For this example we will assume a small private practice which has been set up on an industrial estate and a purpose made bunker and building has been constructed to house the stereotactic radiosurgery unit (SRU). The SRU contains Co-60 sources in the 100's of TBq range. Each source considered in isolation is a HASS source (HASS threshold for Co-60 is 30 GBq).
Mounted on the side of the SRU is a CBCT x-ray system. This system is used for positioning and confirmation purposes - an arm rotates around the patients head forming an image. When everything is confirmed a treatment can be made by the patient couch being moved towards the unit such that the patients head enters the treatment zone of the SRU. When treatment starts many single beamlets of Co-60 radiation are collimated and can be formed into a single point where radiosurgery of the brain and neck tales place.
Note there is no consent (specified practice) for radiotherapy / radiosurgery etc. With respect to the SRU the only consent available is work with HASS sources. Therefore, as far as the consent is concerned it has no idea how or why the sources are being used. Clearly the CBCT is an integral part of the SRU system - you would not use the Co-60 sources for treatment, without using the CBCT x-ray for positioning. However, as far as the consent is concerned there is no connection between the use of HASS sources and use of a CBCT x-ray system. For this reason the following is required:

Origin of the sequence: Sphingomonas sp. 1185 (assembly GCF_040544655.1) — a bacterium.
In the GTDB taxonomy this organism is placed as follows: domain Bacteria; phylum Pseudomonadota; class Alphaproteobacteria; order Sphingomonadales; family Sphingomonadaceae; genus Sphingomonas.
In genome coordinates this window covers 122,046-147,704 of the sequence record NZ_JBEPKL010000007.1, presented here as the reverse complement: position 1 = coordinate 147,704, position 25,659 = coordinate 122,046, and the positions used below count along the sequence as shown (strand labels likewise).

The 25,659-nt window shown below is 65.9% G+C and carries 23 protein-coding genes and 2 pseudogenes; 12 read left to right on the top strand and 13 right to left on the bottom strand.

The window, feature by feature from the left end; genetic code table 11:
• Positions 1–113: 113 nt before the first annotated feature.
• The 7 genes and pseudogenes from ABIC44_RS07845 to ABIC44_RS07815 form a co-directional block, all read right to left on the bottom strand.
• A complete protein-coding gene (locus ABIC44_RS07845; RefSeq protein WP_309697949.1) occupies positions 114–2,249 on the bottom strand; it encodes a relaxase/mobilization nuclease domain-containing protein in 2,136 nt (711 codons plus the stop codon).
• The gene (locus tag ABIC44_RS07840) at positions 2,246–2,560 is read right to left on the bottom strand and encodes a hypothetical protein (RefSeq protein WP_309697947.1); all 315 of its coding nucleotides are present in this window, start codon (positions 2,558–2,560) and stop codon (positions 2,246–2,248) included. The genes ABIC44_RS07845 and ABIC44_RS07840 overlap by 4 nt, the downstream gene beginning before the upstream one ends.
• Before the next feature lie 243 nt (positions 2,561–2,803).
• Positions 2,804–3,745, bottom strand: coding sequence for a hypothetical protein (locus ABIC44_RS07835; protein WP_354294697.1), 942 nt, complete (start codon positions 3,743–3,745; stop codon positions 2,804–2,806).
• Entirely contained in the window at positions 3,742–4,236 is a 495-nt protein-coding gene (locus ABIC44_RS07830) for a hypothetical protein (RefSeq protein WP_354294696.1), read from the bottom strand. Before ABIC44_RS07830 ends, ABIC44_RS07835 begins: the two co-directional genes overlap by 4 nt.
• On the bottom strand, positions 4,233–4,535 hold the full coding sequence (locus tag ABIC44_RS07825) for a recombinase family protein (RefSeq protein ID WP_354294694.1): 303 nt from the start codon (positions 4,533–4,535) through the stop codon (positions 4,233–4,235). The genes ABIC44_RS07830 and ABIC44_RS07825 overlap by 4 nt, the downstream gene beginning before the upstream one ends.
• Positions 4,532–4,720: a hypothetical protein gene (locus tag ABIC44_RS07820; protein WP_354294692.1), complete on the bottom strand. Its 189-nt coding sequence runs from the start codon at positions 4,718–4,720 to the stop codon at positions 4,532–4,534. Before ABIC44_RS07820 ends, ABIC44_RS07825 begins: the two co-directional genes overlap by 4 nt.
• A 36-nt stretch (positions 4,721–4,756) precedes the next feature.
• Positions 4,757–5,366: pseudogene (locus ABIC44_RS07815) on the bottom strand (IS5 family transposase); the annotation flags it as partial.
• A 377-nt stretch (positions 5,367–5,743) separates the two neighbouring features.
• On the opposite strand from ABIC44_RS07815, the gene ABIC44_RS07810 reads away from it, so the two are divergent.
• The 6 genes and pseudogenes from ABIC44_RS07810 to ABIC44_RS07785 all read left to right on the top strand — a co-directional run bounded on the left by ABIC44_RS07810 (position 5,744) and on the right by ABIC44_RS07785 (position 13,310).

- A consent for work with HASS sources.
- A registration for work with x-ray generators
We know that in most (all?) cases the SRU system is probably going to be used in a large hospital where it is likely a HASS consent and registration (for x-ray systems) are in place. This is why we used a private practice to highlight that no assumption should be made when considering what consents or registrations might be required. Reliance on 'we have everything so we will be ok' should not come into it.